Let’s put it this way.  I’m sick of writing prompts that go along the lines of “Write a diary for your main character” or “He never realized she would come after him” or “Write a story that uses the words paper, copy machine, and lawyer.”  Seriously, people?  We’re writers.  Is that the best we can come up with?  All those cute prompts are fine if you’re blocked beyond hope, but if you’re like me, you take one look, think “Hm, that’s mildly interesting,” and twitch a little bit while your brain turns to mush.  Forget outside of the box.  I want outside the planet.  So, I scoured the web for something more unusual. Here are a few sites to stretch your brain.

1. Writing Companion // Rating: 3/5
This site is pretty hit or miss. Some of the prompts are pretty interesting, and others are just so-so. If you really need to get writing, however, they have good ideas for ways to pull great ideas from mundane sources. Type “Writing Prompt” into the search box and see if anything strikes you.

Sample Prompt: Collect random sentences from magazines, newspaper articles, stories, etc. Unify them into one story.

2. Story Spinner // Rating: 3/5
Click the wheel and you’ll get a setting, an opening line, and four words that you have to include. A little commonplace sometimes, but it’s a good way to get something started if you’re stuck, and some of the combinations are so ridiculous that you can’t fail to laugh . . . and then write all about it.

Sample Prompt: Setting for your story: During intermission / Starting phrase for your story: I remember spitting / Four words you must include in your story: Yard, Mush, Diagram, Drip

3. Easy Street Prompts // Rating: 4/5
A great list of hundreds of minimalist prompts. Some are short, evocative phrases and others are bizarre pictures (you know what they say about pictures and words) and videos. With the creepy black background that already has me thinking surreal, it’s a great place to find something that will spark an instant story in your head.

Sample Prompt: Phrase: fashionably excommunicated. Picture: a blurred out house about to be wrecking-balled.

4. Director’s Bureau // Rating: 4/5
The ultimate minimalist. The whole site is a javascript generator: three dials with random words. Click the button and the dials will spin around to give you a three-word phrase. Most of the combinations are pretty bizarre and can bring up some vivid mental images, but others fit together too well. Thankfully, generating new combos takes all of three seconds (as your time-wasting blogger knows all too well).

Sample Prompts: Do-it-yourself torture game; Inexpensive nuclear garden; Secret foam art

5. Leucrota Press // Rating: 5/5
The blog itself is a great resource for all things writing, and this short list of prompts has some of the most unusual I’ve ever seen. Though they may make you cringe, squirm, or say “What the hell?”, they’ll definitely test your imagination. But with a title like ‘Disturbing Writing Prompts,’ what would you expect?

Sample Prompt: You’re falling asleep at your desk when your nose starts itching. You sneeze, and an earthworm slips out.

6. McSweeney’s // Rating: 5/5
A little tamer than Leucrota, so you’re not as likely to screech or gag, but just as interesting. This short list ranges from the very unusual to the very tricky, forcing you to envision bizarre situations or to write about a scene without mentioning its key components.

Sample Prompt: A husband and wife are meeting in a restaurant to finalize the terms of their impending divorce. Write the scene from the point of view of a busboy snorting cocaine in the restroom.

Inspired yet? Then do what I’m supposed to be doing and go write!

P.S. Have another addition to this list? Post it here or shoot me a note. Cheers!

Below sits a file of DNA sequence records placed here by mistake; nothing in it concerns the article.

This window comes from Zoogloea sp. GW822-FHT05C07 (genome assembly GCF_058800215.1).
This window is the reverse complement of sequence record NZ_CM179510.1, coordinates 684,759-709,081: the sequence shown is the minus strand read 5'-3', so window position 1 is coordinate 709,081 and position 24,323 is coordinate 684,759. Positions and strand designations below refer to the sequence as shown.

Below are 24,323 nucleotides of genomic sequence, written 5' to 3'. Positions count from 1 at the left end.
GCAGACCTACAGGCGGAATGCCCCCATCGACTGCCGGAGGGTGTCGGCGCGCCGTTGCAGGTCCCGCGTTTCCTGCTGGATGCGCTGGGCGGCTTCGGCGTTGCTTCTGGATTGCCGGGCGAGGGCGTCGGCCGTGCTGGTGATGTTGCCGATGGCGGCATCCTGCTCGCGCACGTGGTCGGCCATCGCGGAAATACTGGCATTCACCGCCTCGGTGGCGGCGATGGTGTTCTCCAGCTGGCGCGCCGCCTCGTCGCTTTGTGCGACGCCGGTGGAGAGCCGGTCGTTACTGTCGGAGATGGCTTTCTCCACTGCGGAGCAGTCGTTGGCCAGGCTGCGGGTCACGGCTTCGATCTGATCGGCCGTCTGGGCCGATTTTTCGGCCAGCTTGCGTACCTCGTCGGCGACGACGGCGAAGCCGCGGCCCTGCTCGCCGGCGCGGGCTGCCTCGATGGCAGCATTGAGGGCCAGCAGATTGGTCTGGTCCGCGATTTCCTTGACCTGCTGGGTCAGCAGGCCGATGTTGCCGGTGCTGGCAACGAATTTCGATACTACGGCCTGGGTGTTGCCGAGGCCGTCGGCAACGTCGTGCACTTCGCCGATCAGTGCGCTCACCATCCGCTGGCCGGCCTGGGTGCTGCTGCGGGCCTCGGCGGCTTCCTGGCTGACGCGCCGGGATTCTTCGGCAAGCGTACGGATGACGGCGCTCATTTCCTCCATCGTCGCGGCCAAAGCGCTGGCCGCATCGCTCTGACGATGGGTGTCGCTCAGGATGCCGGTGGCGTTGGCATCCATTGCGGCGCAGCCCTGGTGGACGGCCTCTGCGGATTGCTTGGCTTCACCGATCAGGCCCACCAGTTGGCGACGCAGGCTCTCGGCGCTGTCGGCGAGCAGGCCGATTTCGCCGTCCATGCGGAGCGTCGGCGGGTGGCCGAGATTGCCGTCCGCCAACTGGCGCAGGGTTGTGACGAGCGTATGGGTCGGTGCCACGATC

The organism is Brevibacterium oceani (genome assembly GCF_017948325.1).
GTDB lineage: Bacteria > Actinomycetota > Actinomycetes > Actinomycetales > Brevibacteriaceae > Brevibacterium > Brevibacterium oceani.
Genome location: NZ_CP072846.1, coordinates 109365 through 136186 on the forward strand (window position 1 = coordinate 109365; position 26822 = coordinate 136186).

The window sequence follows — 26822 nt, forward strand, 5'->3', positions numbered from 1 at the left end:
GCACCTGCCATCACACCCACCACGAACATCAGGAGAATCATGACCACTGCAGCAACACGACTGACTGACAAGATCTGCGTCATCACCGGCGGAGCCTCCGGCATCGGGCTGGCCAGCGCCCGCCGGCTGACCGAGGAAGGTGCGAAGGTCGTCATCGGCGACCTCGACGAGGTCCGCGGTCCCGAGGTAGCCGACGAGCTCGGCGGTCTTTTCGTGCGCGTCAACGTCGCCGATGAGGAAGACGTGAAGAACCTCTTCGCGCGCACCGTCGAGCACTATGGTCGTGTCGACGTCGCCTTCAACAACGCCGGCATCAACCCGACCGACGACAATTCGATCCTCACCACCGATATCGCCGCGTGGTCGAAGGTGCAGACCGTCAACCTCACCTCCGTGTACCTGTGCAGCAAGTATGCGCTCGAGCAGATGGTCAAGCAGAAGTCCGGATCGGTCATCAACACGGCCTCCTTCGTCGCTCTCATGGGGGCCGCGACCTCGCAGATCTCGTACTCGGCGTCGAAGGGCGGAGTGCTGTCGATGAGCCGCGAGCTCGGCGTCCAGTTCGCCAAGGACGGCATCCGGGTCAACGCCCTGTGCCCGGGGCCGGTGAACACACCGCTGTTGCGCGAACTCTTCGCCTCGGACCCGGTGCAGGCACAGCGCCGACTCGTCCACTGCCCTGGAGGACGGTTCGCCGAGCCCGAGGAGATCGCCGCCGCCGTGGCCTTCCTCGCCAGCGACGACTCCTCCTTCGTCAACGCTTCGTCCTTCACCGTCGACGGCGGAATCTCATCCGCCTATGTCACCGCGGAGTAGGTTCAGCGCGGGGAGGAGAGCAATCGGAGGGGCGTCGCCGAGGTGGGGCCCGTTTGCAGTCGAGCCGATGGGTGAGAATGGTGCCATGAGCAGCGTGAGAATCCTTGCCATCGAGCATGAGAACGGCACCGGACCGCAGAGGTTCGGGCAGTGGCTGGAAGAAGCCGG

Bye Bye Blackbird

So, the birds have flown.  Two stories have been sent out to three literary magazines.  Well, okay, technically two literary magazines, but there will be a third tomorrow when I get off my slighty-less-than-motivated backside and mail it.  Perhaps a few more submissions will follow tonight or tomorrow, if I can find something that fits.  But as exciting as it is to hit that Send button or to seal it, stamp it, and ship it off, it’s also (read carefully) scary as hell. 

Now, this isn’t the first time I’ve sent out queries.  In its various iterations, Dark Moon 1 has been queried probably half a dozen times, and sadly, no bites yet.  But as much as rejection letters make your stomach twist like spaghetti wound too tight, there’s nothing quite like the half-sick, half-stoked brain haze you get when you send the thing in.  You want to be optimistic and all that, but if you’re a happy cynic like me, your brain keeps poking all sorts of possible disasters into your little happy-bubble. 

Best case (okay, fine, best case after it being published and you becoming the next J. K. Rowling) it gets published and you realize, “Oh, wait, that’s actually absolute trash and now an obscene amount of people are going to see it.”  Take my poem that got into the Juggler.  I had a sneaking feeling that it would, because I had just found all sorts of bits to edit a few weeks after I submitted it.  But hey, Scenario 1 isn’t that bad.  You’re published.  P-u-b-l-i-s-h-e-d.  I’d take it any day. 

Think about it.  If you really are published, or just passed around the editor’s office, a small piece of your soul (yes, melodramatic as that sounds, your soul) is now floating around the world for the scrutinizing eyes of dozens.  Or hundreds.  Or thousands.  Doesn’t matter if you’re a suburban housewife with three kids and your book is about androgynous space aliens who speak in clicks.  You eke out of every word as sure as if you’d given them a detailed diary of your thoughts.  Anonymity is dead. 

But the truly scary part?  Sending that query is final.  It’s done.  The whole time before you send it, your future can be whatever you want to be.  Anything can happen with you and your book or your story until then, because until that moment, it’s all in your head.  But as soon as you send it, your life is on a path, on track for triumph or tragedy.  Once it’s done, you’re open to rejection. 

What keeps you hanging on to that hope is that maybe one of those little birds will land somewhere.